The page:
I’ve been reading for forty years, writing for twenty, published for ten.  I’ve seen erotica come and go, and am a fan of it myself, but it’s never been mainstream before.  It’s always been at the back of the bookstore, or purchased online and delivered in brown paper.  50 Shades of Grey has changed all that.

Ereaders like Kindle and iPad gave women (the main readership of erotica) their first opportunity to read it on the lounge or in the train without anyone being the wiser.  But who could have predicted that everyone from schoolgirls to housewives and their husbands would be happily buying paperback copies of 50 Shades at their local BigW and chatting to the checkout operator about who might play Christian in the movie.

BDSM?  Mainstream?  And the sales figures!  Dear Lord.  31 million copies worldwide in six months.  That’s the fastest selling series of all time.

To say it’s a shakeup of ‘normal’ reading habits is an understatement.  And not that I’m against it.  I’m one hundred percent behind readers partaking of whatever takes their fancy.  But the speed is astonishing and that speaks about an audience ready for a product.

There’s been a bit of hype about Twilight readers growing up and wanting more – to move from Edward’s patriarchal behaviour to Christian’s overt physical domination.  Perhaps that’s true.  But the phenomenon speaks to me more of women’s desire to fantasise about relinquishing control.  Most readers of 50 Shades would run a mile from a real Dom, but clearly they like to fantasise about that type of relationship, and I wonder if there’s some pendulum effect happening.

Back in the seventies romance novels were full of guardians falling in love with their much younger charges, governesses falling for the master of the house, or secretaries falling for the much older boss.  Then Women’s Liberation caught up with the genres and the pendulum started swinging the other way.  Heroines needed to have something other than a husband on their minds or we couldn’t relate to them, and by the turn of the millennium we were seeing kick-ass heroines across all genres – women who were not only equal with men, but often stronger: Ripley in Alien, Buffy the Vampire Slayer, and one of my favourites, Sarah Connor from Terminator.  Her transition from helpless waitress to gun-toting revolutionary epitomised the change that was sweeping across fiction.  Women wanted to fantasise about being the hero – about being the one in control.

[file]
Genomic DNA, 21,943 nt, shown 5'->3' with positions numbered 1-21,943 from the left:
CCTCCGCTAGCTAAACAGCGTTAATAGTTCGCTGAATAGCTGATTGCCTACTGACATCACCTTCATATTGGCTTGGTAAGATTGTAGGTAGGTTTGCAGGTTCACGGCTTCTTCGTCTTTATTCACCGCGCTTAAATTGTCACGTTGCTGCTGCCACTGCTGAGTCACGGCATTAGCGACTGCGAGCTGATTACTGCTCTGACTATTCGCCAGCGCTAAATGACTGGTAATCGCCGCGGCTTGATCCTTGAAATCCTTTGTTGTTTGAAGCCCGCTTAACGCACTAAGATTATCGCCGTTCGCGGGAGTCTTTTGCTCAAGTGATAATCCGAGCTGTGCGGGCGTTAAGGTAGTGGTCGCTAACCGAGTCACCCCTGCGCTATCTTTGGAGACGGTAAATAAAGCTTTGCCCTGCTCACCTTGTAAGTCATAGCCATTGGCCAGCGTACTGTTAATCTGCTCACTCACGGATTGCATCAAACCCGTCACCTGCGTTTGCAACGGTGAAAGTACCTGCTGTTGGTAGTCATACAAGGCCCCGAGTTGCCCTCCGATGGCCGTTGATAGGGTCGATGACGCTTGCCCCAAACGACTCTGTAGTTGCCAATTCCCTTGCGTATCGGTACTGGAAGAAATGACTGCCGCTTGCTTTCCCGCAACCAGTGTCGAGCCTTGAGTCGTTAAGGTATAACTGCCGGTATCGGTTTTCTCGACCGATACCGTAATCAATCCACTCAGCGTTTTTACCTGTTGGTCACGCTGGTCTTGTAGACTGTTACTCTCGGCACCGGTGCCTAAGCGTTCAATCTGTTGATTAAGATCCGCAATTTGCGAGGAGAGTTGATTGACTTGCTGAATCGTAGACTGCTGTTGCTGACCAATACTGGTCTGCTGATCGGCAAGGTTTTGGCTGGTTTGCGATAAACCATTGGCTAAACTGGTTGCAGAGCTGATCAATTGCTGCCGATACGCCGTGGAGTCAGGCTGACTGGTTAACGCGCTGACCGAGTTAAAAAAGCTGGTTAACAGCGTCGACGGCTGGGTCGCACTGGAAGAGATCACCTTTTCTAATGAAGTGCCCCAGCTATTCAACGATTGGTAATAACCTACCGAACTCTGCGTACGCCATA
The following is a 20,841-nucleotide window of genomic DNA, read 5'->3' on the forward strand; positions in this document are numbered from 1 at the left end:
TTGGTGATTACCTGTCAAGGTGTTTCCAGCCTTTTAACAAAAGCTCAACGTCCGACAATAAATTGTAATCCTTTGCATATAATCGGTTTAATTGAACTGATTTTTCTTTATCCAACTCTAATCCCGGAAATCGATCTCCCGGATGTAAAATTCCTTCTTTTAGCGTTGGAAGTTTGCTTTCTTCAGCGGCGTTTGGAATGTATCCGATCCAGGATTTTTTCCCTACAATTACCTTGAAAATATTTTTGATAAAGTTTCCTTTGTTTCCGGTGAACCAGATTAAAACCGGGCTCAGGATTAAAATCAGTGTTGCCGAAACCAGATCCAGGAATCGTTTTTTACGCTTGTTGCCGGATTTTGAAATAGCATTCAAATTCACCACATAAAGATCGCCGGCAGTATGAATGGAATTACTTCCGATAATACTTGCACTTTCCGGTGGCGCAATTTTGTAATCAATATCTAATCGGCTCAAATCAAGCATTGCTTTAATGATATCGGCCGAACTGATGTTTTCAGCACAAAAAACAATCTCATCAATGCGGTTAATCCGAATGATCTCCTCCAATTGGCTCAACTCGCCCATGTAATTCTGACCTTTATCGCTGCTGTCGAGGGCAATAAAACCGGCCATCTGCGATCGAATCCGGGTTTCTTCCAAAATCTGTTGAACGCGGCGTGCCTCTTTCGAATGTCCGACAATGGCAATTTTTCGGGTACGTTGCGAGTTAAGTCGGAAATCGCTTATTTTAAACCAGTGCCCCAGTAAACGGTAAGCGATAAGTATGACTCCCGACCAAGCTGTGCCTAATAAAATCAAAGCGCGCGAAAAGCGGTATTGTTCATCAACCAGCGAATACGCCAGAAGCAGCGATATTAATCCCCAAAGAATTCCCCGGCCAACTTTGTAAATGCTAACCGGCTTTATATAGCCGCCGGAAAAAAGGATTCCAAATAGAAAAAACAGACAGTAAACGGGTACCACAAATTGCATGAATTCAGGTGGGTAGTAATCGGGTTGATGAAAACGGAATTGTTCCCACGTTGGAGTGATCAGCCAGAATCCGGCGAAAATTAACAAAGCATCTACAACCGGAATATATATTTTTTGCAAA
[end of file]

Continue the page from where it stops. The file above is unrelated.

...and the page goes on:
Put that alongside the rise of the geek/loser hero who more often than not is bossed around by the women in his world: Simpsons, Friends, How I Met your Mother, Big Bang Theory and it was looking as if strong men had disappeared.  Or at least that women weren’t as interested in seeing them anymore.

Pendulums, however, have a way of peaking and swinging back, sometimes quite viciously.  Shows like Mad Men started to get a following, and while we might wince at lines like “I only got a job here to find myself a husband,” to a modern working mother there was something alluring about the idea having nothing to do but run a beautiful home and have polite children, leaving all the worries of the world to a clever (handsome) dominating husband.  The resulting lack of choices would have been claustrophobic to a modern woman, but fiction is all about fantasy so we lapped it up.  Alpha heroes were cropping up again, not as Greek tycoons, but as vampires and werewolves – big, strong, sexy and more often than not, domineering.  Easy to fantasise about a lover like that because you know it’s not real.  But it’s only a hop skip and jump from vampire Edward to human Christian.

Again, not that I’m against it.  I’m always happy for adults to read whatever they choose to without having their preferences ridiculed by others.  It’s a free world, and women should be free to read whatever they want to.  I’m just trying to make sense of why BDSM is suddenly interesting enough for women to read not just one novel to “see what all the fuss is about” but to continue on and read the whole series.  That speaks of more than curiousity.

So why do you think women (and some men) are fascinated with the idea of a dominating lover?  Is it a desire to give over control to someone you trust?  To experience the bliss of a complete lack of responsibility? Are women over being the head of the household?  Are we seeing the start of a return to more patriarchal relationships?  Or is this just a phase of temporary titillation that will soon blow over?

Would love to hear your thoughts…